Ethnicity and urbanisation

Ethnicity and urbanisation

Nov 27, 2012-

Zulfiqar Shah

The transformation of South Asia from feudal and rural relations into the urban has enormous development contours along with highly sensitive challenges of its ethno-political stability and governance. Therefore, any discourse focusing cities in South Asia cannot avoid the issues and relation between demography, governance, and ethnic stability.

Mega transformation

South Asia amid uncontrolled population growth will have 1.2 billion urban mass by 2050, which no doubt will be the largest urbanisation of human history in any single regional entity. It will be a chain-process of transformation, converting a large number of small into big villages, towns into tertiary cities, and existing small cities into the secondary cities. Today’s metropolitans will touch their vertical and horizontal heights. The issues of land, population pressure, demography, resources, and governance as well as the niche of harmonised topography and ethnography will be the major focus for the governments.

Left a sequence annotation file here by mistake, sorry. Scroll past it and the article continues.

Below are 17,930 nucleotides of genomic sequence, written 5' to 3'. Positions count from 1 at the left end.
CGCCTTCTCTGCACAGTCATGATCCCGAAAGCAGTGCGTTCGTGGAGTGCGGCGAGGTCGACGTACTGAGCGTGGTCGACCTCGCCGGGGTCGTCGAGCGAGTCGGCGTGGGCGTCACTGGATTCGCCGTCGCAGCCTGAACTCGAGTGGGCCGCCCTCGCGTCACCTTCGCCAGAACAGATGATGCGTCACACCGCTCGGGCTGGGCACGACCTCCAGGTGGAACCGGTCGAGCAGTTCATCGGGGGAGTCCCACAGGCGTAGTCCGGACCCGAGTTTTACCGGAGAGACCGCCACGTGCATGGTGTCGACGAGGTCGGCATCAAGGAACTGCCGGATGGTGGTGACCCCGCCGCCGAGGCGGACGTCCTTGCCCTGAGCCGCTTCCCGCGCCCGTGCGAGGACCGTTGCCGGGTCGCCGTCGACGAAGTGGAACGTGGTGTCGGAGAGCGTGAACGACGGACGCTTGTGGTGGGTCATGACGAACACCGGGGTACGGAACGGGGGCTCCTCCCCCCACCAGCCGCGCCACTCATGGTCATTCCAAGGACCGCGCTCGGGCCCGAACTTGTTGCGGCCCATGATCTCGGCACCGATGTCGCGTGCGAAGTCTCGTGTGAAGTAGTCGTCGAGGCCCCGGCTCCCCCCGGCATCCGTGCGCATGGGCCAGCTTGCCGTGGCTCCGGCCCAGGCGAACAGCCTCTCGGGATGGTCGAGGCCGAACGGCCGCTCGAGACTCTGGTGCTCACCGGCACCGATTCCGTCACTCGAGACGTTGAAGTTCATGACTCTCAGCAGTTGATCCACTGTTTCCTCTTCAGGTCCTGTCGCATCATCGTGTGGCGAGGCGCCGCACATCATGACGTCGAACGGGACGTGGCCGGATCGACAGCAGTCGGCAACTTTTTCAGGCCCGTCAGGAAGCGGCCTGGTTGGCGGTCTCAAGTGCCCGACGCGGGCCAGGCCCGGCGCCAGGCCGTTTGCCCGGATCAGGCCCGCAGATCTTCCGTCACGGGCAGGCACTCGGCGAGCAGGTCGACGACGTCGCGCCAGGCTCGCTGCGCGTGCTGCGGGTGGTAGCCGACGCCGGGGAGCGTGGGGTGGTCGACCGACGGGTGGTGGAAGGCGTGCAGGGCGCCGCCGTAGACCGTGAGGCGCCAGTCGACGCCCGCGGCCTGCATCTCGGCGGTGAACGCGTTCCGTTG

This process is bound to change the contours of human settlement and development patterns. The change in sociological configuration due to this has already become visible in some countries, where an increasing number of rural and newly born middle class has started attaining power-opportunities in the societies. Secondary cities augment rural development and play the role of sanctuaries of urbanisation and help creating new middle class and urban poor; thereby filtering the migrations towards metropolitans.

The situation has further strengthened the fold of broader civil society actors in the region that have started ascertaining their role in the given domains. It is expected that the cities like Delhi, Bangalore, and Lahore will cross their status of second line metropolitans in the upcoming decades. Kathmandu city can also be considered in the queue given the demographic mass and development in Nepal. It is therefore important for the future governance of these cities that the repercussions of uneven development, unplanned urbanisation, and fallouts of existing metropolitans should be taken into the consideration.

Ethnicity and conflicts